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Thursday, November 6, 2014

Sweet path to success: improving economic livelihoods for Somali women - Press releases - News - StarAfrica.com

Sweet path to success: improving economic livelihoods for Somali women - Press releases - News - StarAfrica.com

A UK aid funded programme is helping disadvantaged women and youth by providing vocational training on life skills.
“This training has given me confidence in myself and my skills to go out and make a living on my own,” says 22-year-old Hawa Osman. “The programme has given me access to skills and training that was previously unavailable to me,” she adds.
Hawa and 27-year-old Farhiya Mohamed, participated in hospitality training courses offered by the Vocational Training Centre (VTC) in Garowe, the regional capital of Puntland. The training, which is supported by the UK aid funded Sustainable Employment and Economic Development (SEED) programme, provided them with the knowledge to prepare various kinds of confectionaries and sweets.
Through the programme they were also able to get practical experience by taking part in a work placement at the Towfiiq Hotel and Restaurant in Garowe.
“Our trainer has great experience in this field and she makes everything easy and understandable,” says Farhiya.
Women supporting women
Faduma Sheik Adirahman, owner of the Towfiiq Hotel, was approached by the American Refugee Committee (ARC) to discuss her staffing and training needs. “As a woman, I was excited to be part of a programme that wants to help women stand on their own two feet,” Adirahman said.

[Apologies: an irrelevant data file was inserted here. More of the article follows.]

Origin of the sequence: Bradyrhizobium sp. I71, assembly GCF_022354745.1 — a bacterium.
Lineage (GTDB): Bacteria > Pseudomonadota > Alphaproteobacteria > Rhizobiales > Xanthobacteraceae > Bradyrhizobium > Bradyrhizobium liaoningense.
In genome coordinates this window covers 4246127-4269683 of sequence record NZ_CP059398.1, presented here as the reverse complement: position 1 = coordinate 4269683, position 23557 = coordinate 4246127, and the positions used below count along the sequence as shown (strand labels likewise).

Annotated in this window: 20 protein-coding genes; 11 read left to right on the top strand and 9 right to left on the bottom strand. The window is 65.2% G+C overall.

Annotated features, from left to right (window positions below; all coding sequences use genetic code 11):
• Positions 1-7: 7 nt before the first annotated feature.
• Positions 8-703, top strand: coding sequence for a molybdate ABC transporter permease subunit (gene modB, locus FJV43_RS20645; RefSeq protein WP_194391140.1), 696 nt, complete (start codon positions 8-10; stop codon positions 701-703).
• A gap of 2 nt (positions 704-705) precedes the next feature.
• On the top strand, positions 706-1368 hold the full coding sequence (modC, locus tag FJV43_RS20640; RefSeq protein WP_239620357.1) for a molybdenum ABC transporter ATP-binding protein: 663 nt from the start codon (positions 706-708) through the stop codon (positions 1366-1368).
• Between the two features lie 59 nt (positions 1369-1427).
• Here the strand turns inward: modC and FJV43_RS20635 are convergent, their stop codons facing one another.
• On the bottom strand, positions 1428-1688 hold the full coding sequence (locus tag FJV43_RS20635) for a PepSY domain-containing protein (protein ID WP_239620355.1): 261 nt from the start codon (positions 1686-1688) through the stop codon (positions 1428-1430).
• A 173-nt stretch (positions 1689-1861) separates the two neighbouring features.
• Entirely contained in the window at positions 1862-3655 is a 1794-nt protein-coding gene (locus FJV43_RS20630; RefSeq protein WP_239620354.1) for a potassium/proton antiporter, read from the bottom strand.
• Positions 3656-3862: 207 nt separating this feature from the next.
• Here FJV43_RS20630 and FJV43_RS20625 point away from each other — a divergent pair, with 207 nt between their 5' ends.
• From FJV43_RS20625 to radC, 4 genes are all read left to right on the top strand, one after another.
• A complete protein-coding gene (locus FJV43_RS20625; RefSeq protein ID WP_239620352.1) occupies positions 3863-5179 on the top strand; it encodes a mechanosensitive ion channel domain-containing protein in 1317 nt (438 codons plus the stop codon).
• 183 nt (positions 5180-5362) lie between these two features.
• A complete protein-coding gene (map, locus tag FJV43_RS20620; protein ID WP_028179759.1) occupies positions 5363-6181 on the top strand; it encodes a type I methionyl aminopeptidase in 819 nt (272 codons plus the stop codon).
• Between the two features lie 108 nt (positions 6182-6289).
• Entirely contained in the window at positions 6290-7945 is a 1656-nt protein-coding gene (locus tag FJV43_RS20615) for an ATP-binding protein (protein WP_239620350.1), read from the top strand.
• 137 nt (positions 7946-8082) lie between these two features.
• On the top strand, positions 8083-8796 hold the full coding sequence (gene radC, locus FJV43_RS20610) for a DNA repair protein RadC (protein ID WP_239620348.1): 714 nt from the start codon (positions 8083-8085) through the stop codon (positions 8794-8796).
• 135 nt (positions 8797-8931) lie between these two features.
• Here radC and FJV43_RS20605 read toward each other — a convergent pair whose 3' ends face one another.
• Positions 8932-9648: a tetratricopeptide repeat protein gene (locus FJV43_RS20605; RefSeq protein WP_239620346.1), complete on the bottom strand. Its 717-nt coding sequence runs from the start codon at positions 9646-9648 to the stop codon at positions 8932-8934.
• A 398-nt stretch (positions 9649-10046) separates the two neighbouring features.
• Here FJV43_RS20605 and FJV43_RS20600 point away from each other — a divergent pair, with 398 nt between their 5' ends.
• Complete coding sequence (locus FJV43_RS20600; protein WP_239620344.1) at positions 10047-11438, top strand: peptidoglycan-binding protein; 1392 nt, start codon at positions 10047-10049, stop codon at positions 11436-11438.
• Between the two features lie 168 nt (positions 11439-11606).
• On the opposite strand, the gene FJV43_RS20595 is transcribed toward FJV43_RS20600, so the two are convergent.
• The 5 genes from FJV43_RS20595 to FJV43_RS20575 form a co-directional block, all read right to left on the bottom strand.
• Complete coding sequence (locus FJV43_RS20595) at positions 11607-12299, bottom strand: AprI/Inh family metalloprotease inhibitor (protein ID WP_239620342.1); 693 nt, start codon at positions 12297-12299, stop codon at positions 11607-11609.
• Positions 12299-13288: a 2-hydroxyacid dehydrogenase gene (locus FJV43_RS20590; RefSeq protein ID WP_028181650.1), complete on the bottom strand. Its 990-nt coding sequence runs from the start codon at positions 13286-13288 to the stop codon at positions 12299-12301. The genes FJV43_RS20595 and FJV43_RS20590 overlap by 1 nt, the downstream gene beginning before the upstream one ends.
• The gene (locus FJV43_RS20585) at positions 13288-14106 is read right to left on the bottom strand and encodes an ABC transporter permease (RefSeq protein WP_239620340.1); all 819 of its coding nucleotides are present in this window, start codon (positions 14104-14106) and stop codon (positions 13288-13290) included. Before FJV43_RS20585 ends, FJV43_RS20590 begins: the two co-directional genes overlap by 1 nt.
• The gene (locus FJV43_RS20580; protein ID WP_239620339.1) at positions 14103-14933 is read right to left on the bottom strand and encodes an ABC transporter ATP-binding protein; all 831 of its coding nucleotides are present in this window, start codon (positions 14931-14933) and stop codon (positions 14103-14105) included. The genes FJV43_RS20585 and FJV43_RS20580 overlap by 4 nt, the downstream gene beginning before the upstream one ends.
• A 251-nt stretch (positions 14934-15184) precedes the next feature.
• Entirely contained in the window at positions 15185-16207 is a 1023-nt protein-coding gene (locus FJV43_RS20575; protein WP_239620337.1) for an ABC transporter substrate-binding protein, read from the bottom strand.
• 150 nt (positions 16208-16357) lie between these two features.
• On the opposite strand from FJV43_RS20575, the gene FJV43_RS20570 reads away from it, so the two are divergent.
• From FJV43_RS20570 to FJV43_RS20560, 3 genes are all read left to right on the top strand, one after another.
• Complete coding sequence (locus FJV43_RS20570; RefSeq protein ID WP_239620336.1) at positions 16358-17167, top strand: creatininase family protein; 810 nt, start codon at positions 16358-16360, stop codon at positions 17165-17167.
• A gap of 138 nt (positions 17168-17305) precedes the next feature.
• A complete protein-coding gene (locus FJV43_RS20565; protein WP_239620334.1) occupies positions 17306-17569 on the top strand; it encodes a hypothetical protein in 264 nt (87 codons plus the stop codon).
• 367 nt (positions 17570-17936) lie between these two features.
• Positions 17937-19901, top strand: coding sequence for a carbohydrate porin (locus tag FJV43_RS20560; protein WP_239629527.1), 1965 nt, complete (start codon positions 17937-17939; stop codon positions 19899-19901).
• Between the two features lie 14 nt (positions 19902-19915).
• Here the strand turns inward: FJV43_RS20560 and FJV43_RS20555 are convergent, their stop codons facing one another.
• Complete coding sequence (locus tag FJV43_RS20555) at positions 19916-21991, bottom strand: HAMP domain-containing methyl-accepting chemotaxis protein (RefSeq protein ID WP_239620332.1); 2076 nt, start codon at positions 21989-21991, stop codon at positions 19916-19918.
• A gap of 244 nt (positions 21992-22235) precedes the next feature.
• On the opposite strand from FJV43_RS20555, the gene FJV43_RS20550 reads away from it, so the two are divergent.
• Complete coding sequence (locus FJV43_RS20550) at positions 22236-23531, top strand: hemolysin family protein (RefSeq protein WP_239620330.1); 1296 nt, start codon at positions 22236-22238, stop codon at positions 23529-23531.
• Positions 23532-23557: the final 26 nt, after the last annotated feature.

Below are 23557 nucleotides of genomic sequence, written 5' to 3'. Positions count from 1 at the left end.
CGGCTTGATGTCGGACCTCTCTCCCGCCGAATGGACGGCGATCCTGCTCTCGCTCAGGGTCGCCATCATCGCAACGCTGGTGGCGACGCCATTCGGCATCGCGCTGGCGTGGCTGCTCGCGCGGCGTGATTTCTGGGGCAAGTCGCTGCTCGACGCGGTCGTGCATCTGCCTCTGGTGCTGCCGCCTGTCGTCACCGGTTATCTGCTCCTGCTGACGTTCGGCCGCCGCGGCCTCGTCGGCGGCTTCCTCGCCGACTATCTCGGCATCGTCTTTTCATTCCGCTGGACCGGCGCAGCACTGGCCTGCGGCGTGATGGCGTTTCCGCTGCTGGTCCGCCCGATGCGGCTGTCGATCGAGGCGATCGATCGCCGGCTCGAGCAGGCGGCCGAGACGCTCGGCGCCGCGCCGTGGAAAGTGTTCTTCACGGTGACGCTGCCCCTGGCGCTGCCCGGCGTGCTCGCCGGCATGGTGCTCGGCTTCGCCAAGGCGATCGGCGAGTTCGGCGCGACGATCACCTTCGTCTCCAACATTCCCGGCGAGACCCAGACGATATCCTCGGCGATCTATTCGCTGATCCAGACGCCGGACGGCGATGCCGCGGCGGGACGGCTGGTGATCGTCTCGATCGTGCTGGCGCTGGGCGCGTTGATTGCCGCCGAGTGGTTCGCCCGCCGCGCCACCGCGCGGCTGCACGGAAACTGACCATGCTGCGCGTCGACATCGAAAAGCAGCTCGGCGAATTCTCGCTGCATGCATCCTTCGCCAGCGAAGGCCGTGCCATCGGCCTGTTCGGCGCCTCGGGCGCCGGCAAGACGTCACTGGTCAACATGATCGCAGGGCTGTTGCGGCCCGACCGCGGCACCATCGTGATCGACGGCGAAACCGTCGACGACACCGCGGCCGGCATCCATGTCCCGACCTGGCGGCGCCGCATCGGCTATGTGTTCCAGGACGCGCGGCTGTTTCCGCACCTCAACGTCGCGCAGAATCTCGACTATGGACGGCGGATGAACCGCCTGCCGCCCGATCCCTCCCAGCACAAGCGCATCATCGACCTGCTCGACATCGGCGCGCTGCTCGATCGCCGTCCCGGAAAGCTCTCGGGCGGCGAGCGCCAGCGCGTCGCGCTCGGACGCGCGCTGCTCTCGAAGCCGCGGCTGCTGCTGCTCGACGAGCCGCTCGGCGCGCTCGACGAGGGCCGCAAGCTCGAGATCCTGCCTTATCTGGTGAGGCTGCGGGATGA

“My workers are all men and it is good to have hard working women helping with our productivity. I want to hire Farhiya and Hawa if I open a new centre and I want to continue to work with the VTC here in Garowe as long as they continue to support women,” Adirahman added.
Improving women's access to employment opportunities
The UK is working with women and young people in conflict affected communities in Somalia to improve economic and employment prospects. With an increase in women-headed households and families dependent on a woman's income, these business-orientated training services provide a much needed focus on women's access to employment opportunities across the country. This work is being carried out as part of the UK's aim of creating long term stability in Somalia.
Whether or not they are given long term employment at the Towfiiq Hotel, Farhiya and Hawa are very optimistic about the future. “I have my own small shop and I plan to expand my business to include the different kinds of sweets I have learnt how to prepare,” Farhiya said.
SOURCE UK Department for International Development

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